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The understanding of the world through digital representation (digiplace) and volunteered geographic information (VGI) is frequently carried out with the assumption that these are valid, comprehensive and useful representations of the world. A common practice throughout the literature on these issues is to notice the digital divide, and while accepting it as a social and not natural phenomenon, either ignoring it for the rest of the analysis or expecting that it will solve itself over time through technological diffusion. The almost deterministic belief in technological diffusion absolves the analyst from fully confronting the political implication of the divide.
However, what VGI and social media analysis is revealing is that the digital divide is part of deep and growing social inequalities in Western societies. Worse still, digiplace amplifies and strengthen them.
In digiplace the wealthy, powerful, educated and mostly male elite is amplified through multiple digital representations. Moreover, the frequent decision of algorithm designers to privilege those who submit more media, and the level of ‘digital cacophony’ that more active contributors are creating mean that a very small minority – arguably outliers in every analysis of normal distribution of human activities – are super empowered. Therefore, digiplace power relationships are arguably more polarised than outside cyberspace due to the lack of social check and balances. This makes the acceptance of the disproportional amount of information that these outliers produce as reality highly questionable.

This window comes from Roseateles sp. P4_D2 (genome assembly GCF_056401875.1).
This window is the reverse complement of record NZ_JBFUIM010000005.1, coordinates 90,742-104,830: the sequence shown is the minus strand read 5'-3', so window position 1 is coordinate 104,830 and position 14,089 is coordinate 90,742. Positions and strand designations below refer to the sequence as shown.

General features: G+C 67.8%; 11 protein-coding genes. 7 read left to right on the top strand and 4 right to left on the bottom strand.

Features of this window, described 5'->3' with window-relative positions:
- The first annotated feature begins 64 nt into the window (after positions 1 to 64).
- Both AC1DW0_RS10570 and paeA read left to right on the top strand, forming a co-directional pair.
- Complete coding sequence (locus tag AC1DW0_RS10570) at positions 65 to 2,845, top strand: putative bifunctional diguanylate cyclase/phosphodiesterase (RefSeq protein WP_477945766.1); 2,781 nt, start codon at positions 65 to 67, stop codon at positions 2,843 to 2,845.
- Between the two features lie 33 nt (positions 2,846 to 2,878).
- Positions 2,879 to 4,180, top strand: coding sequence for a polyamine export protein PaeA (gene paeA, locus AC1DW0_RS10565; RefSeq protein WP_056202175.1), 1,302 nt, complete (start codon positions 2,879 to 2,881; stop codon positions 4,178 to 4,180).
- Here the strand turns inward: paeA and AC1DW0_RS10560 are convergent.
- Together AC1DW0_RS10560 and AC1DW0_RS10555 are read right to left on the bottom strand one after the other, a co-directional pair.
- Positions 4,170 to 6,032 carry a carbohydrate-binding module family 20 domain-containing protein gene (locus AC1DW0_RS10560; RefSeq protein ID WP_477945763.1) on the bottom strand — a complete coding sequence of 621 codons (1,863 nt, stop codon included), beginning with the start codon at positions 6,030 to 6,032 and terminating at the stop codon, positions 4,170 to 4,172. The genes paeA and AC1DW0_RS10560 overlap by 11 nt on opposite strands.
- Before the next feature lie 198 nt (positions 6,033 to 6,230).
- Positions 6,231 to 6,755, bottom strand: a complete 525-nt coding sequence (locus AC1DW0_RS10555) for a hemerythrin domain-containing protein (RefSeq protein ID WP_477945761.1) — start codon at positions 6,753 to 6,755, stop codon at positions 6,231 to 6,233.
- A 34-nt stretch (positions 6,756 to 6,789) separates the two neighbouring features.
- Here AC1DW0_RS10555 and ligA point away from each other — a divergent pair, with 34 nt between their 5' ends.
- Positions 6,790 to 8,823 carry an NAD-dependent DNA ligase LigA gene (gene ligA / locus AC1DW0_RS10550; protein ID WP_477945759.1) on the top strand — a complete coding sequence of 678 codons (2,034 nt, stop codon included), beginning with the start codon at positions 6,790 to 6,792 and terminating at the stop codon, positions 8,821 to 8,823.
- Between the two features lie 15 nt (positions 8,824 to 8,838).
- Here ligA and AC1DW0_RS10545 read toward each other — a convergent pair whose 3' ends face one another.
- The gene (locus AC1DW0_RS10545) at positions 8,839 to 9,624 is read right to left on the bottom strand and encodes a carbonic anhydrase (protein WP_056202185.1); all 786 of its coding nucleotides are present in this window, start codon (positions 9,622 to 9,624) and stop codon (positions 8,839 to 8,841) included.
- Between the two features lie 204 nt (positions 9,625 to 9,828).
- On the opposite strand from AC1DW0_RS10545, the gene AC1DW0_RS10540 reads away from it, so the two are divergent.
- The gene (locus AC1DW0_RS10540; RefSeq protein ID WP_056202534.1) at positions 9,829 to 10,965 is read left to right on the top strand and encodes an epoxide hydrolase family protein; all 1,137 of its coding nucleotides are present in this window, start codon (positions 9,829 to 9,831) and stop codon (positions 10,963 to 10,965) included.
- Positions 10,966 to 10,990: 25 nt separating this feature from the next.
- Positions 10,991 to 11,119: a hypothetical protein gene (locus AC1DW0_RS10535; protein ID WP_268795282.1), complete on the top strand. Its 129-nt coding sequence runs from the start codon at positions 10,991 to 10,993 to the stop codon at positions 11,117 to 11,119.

The paper highlights the mass silencing of voices in society and call for a more critical engagement with digiplace and VGI.